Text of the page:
The study of various financial constraints has flourished in the 21st century, but most of the literature has been devoted to understanding constraints on business firms. Constraints have just as much importance for the finances of an individual or family, and trained financial advisors can play a key role in helping their clients understand the constraints on their own goals. This is true whether the client wants to buy a vacation home, start a business or simply plan for early retirement.
- A financial constrain is something that restricts a course of economic action, which must be accommodated instead.
- For instance, your broker may restrict you from short selling, options, or trading on margin, which limits your investable universe.
- Financial constraints are real issues that should not be confused with subjective or emotional excuses for not following a certain course of action.
- For many individuals, retirement income becomes a constraint in older age that curtails spending and consumption.
Types of Financial Constraints
Financial constraints are specific and objective obstacles rather than being general or subjective in nature. This distinguishes constraints, and the study thereof, from common excuses such as, "I don't have enough money to invest in this stock" or "I just have a hard time understanding investments." Think of it as the difference between telling someone which highway to take between Kansas City and Denver versus drawing them a road-map with specific information about speed traps, bad weather conditions or long stretches without gas stations.
For the investor, a financial constraint is any factor that restricts the amount or quality of investment options. They can be internal or external (the examples above could both be considered a form of internal constraint, such as lack of knowledge or poor cash flow). Every investor faces both internal and external constraints.
Some constraints are common sense. Each investor needs to understand his own time-horizon constraints, for example. This is equally true for a client with a five-year-old daughter, who wants to save enough money to put her through a four-year university education, and for the 50-year-old who is behind on retirement investing and wants to stop working before age 70.
All clients face tax constraints on their investments. When discussing clients' retirement goals, be specific about the negative impact of taxation on all realized gains and generated income, including after retirement. If the client wants to start a business or invest in alternatives, such as precious metals or art, be sure to highlight all of the legal and regulatory constraints. High-net-worth clients may have special interests in philanthropic organizations or travel, but each of those comes with constraints and opportunity costs.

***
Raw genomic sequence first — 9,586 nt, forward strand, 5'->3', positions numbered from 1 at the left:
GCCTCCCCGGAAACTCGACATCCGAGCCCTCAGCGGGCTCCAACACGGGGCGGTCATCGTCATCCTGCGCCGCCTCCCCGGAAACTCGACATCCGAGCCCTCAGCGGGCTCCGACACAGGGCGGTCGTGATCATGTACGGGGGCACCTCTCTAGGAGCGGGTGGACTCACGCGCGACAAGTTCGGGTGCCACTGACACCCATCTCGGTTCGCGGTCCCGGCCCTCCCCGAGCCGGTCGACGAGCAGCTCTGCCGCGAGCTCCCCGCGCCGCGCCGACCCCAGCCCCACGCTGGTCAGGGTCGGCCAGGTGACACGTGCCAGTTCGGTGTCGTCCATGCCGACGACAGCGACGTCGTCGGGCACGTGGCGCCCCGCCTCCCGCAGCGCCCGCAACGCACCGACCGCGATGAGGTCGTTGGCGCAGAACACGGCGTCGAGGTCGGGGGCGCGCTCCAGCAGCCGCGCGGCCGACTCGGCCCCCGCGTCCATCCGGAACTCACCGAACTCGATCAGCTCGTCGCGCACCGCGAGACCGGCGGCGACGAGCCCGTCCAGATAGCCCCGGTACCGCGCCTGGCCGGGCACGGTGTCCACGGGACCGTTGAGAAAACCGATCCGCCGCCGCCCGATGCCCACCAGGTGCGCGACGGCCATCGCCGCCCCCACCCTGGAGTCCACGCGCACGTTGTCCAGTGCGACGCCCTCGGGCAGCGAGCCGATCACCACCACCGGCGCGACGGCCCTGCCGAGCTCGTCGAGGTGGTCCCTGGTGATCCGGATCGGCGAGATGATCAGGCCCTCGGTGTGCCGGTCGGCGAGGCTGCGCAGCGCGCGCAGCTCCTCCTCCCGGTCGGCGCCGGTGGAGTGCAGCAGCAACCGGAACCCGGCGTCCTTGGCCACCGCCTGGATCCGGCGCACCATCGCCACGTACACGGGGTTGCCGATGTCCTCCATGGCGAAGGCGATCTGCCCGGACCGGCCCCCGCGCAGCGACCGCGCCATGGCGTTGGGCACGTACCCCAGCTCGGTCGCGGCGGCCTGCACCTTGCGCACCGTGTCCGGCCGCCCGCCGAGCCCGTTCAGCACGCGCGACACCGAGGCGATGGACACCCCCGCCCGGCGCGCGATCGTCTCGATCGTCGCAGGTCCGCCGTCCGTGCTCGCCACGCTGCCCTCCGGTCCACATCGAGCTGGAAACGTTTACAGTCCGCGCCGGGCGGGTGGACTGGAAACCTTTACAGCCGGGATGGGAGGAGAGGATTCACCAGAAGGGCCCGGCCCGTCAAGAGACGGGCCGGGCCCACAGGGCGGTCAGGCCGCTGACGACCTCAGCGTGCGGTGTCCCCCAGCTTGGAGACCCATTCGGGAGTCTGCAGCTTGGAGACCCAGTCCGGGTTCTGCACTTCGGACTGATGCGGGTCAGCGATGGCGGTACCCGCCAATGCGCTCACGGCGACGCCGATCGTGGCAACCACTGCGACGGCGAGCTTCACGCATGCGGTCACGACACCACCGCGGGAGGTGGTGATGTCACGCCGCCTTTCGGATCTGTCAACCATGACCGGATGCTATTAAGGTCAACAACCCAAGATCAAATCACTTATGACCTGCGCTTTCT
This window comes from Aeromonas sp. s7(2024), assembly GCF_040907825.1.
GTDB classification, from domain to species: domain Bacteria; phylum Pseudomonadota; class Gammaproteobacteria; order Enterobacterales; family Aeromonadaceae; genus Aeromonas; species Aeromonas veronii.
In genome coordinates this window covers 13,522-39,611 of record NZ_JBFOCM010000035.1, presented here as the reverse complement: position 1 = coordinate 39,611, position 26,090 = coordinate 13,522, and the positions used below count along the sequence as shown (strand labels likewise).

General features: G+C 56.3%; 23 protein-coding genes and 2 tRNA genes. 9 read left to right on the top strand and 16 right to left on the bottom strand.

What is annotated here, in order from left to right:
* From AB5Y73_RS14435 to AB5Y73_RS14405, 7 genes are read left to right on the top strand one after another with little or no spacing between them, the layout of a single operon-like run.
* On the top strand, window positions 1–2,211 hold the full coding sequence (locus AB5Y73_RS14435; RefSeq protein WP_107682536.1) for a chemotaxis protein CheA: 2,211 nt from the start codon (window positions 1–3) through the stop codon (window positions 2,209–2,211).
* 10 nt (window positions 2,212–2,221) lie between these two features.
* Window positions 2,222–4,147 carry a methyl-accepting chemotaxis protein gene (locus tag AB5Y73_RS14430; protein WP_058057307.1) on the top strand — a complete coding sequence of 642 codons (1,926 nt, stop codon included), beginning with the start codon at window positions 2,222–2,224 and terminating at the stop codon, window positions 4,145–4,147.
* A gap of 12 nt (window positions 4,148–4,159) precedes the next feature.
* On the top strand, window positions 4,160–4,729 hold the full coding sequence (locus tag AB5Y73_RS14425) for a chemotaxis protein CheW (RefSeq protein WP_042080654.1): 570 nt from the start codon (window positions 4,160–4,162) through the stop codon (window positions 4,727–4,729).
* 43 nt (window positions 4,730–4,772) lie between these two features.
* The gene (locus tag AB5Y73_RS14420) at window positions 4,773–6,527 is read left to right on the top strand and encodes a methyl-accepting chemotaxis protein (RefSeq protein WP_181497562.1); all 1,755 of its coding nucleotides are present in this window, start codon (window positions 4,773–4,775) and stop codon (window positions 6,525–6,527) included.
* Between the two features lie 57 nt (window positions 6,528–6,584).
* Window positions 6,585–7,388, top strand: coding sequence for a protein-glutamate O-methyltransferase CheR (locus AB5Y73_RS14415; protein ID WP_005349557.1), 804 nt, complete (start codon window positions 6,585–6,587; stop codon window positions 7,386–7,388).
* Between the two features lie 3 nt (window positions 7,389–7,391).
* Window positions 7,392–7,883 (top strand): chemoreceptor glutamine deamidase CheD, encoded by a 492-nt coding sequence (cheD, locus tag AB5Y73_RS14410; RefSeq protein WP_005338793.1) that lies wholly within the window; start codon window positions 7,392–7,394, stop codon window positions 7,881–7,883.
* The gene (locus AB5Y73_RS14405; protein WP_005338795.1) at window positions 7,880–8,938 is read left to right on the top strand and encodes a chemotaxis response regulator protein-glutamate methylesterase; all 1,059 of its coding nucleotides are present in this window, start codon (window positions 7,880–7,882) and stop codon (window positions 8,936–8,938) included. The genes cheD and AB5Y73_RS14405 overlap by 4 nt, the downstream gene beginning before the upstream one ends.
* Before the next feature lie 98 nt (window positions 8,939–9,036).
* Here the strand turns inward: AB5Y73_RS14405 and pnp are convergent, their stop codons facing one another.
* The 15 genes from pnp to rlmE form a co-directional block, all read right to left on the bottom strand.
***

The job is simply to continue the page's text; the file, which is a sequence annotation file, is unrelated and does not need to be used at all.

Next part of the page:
Liquidity Risk Management
Liquidity risk management is a prime example of a field that is thoroughly studied in the business space but too infrequently applied to personal investments in a systematic way. In short, a liquidity risk is the risk that a given economic agent (e.g., individual, company or country) could temporarily run out of cash. Almost every investment involves an asset that is less liquid than cash, so the investor and his advisor have to consider how the investment limits future cash flow.
Retirement planning combines four types of financial constraints: liquidity risk, time horizon, taxes and legal/regulatory constraints. If you recommend that a 35-year-old client contribute $5,000 per year to an individual retirement account (IRA), understand that this person is effectively devoting $122,500 over the next 24.5 years to a non-liquid account. With some exceptions, your client will be unable to retrieve those assets without paying a large fee to the government.
Not spending that extra $122,500 is a constraint, and it needs to be explicitly identified as such. Your client should understand the trade-off between not spending $122,500 before retirement in order to receive more than $122,500 in post-retirement income.
Avoiding Overspending in Retirement
When Social Security was first created, the average American didn't live to age 65. Less than half of all contributors were expected to ever receive benefits from the system. Not surprisingly, private companies could offer stronger pensions in the 1940s and 1950s, when the average life expectancy was much lower.
The average life expectancy for Americans born in 2015 was approximately 79 years. Long life is a blessing and a constraint. Your client cannot afford to spend 10% of his retirement savings every year after 65 if he plans on living until 85. It is up to financial advisors to help their older clients avoid overspending in retirement.